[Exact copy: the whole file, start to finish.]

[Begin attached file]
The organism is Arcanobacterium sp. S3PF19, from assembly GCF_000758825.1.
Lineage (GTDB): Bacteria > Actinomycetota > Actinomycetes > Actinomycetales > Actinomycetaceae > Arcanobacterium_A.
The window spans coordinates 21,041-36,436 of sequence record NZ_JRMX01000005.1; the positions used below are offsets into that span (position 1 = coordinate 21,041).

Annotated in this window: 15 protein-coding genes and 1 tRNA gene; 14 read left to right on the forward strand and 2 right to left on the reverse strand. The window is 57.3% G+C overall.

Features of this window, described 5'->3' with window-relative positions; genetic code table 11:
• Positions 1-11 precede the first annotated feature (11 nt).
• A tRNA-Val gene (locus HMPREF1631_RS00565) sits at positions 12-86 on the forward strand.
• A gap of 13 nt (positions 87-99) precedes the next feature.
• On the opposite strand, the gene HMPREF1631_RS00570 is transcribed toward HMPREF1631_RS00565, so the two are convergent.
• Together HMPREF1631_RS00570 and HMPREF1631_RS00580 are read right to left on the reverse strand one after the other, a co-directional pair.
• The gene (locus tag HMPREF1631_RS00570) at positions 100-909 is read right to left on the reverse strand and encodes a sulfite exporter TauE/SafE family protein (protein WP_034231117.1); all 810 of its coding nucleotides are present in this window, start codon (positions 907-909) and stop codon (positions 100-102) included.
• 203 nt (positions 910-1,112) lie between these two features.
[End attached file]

The organism is Arcanobacterium sp. S3PF19, from assembly GCF_000758825.1.
Lineage (GTDB): Bacteria > Actinomycetota > Actinomycetes > Actinomycetales > Actinomycetaceae > Arcanobacterium_A.
The window spans coordinates 21,041-36,436 of sequence record NZ_JRMX01000005.1; the positions used below are offsets into that span (position 1 = coordinate 21,041).

Annotated in this window: 15 protein-coding genes and 1 tRNA gene; 14 read left to right on the forward strand and 2 right to left on the reverse strand. The window is 57.3% G+C overall.

Features of this window, described 5'->3' with window-relative positions; genetic code table 11:
• Positions 1-11 precede the first annotated feature (11 nt).
• A tRNA-Val gene (locus HMPREF1631_RS00565) sits at positions 12-86 on the forward strand.
• A gap of 13 nt (positions 87-99) precedes the next feature.
• On the opposite strand, the gene HMPREF1631_RS00570 is transcribed toward HMPREF1631_RS00565, so the two are convergent.
• Together HMPREF1631_RS00570 and HMPREF1631_RS00580 are read right to left on the reverse strand one after the other, a co-directional pair.
• The gene (locus tag HMPREF1631_RS00570) at positions 100-909 is read right to left on the reverse strand and encodes a sulfite exporter TauE/SafE family protein (protein WP_034231117.1); all 810 of its coding nucleotides are present in this window, start codon (positions 907-909) and stop codon (positions 100-102) included.
• 203 nt (positions 910-1,112) lie between these two features.